BUTTE, Mont. — It was a family Fourth of July for Democrat Barack Obama as his wife, daughters, sister and other relatives helped him make an Independence Day play for this reliably conservative state.
Obama paid tribute to a nation in which the son of a single mother could rise to such heights.
"I know that there is no other country out there where I could be standing before you as somebody who could potentially be president of the United States," he said at a campaign-sponsored "family picnic" for hundreds of people _ part rally, part birthday party for his oldest daughter, Malia, who turned 10 on Friday. "We are going to change the world."
Cheers greeted Obama, his wife, Michelle, and their two daughters everywhere. As they arrived to watch the Fourth of July parade, the crowd broke into a rendition of "Happy Birthday" for Malia.
Obama joked that he had to tell the birthday girl not to get caught up in all the fuss.
"All the fireworks and stuff are not just for her," he said to laughs.
That appeared in part a reference to the special treat the family got Thursday night. Obama's motorcade ferried the family from their private jet to a home high above town that provided a stunning view of the city's late-night fireworks display.
Friday's picnic was held on a sunny, green hillside, a mountain vista all around, with checkered tablecloths and plenty of food dotting the property of the World Mining Museum.
Introducing her husband, Michelle Obama spent almost more time talking about all the relatives who were there than "the other guy" running for president. She led the crowd in another round of "Happy Birthday," then noted that mom singing into a microphone might not be the best present for a young girl.
"Now, she's thoroughly embarrassed," she laughed.
Continuing the theme of focusing on children, Michelle Obama said "those little people and all the beautiful kids all over this park" are driving him to run for president no matter the sacrifice it costs their family.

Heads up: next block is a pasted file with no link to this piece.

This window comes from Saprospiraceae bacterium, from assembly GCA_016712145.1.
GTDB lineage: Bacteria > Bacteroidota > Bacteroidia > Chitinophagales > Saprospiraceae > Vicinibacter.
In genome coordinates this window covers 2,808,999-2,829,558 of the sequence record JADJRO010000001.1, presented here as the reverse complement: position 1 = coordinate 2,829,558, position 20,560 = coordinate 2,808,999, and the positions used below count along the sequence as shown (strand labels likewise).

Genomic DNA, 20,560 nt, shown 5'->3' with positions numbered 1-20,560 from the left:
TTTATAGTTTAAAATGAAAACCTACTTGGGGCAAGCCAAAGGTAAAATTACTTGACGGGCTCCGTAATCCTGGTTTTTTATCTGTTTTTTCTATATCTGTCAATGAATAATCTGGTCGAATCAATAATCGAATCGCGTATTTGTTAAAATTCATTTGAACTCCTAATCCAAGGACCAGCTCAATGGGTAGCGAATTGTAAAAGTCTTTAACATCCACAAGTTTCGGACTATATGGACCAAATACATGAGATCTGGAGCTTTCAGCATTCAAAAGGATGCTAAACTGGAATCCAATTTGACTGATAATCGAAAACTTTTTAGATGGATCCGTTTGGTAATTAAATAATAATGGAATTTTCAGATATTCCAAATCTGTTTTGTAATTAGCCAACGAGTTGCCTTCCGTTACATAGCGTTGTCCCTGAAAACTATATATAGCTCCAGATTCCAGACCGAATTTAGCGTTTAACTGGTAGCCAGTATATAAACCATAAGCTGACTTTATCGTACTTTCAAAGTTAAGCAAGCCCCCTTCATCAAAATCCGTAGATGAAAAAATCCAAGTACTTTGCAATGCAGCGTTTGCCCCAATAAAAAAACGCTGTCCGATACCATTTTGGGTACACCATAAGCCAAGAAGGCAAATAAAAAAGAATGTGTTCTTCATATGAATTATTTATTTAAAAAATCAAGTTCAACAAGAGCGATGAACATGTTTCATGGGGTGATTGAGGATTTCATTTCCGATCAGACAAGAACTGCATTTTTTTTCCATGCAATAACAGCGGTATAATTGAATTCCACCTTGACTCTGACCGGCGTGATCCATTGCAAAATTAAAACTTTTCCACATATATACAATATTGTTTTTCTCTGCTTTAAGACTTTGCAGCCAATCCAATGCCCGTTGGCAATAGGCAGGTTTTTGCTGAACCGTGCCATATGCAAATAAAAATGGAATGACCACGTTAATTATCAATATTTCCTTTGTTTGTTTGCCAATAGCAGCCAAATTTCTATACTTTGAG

"The reason why I am standing here today is that if he cares half as much about this country as he does about his own children, we're going to be just fine," she said.
The Obamas were spending part of the afternoon sitting for interviews with such family friendly magazines as People, Essence and Parents, and television's "Access Hollywood." Aides were seen carting Hula Hoops, coloring books and whiffle balls so the girls could be photographed playing.
At the parade, Obama sat in a small riser to watch the floats. He was surrounded by his wife, daughters dressed in combinations of red, white and blue, and his sister, her husband and their daughter.
He apologized for not walking in the parade like the other politicians, which caused some disappointment. But he explained that security concerns would have required everyone to show their hands to Secret Service agents along the route.
But then he did walk for a bit, strolling down both sides of the route where people pressed against barriers to get a glimpse or a handshake.
Only two Democratic presidential candidates have carried Montana and its three electoral votes since 1948.
But Obama has visited four times now _ twice to the rough-and-tumble mining town of Butte, the hometown of motorcycle daredevil Evel Knievel, where drinking in the streets is allowed. This area is the state's Democratic and union stronghold _ so Democratic that a parade float dedicated to local Republican officeholders drew complete silence from the otherwise boisterous crowd.
Obama's Republican rival, John McCain, was spending the long holiday weekend at home in Phoenix.
Associated Press writer Matt Gouras contributed to this report.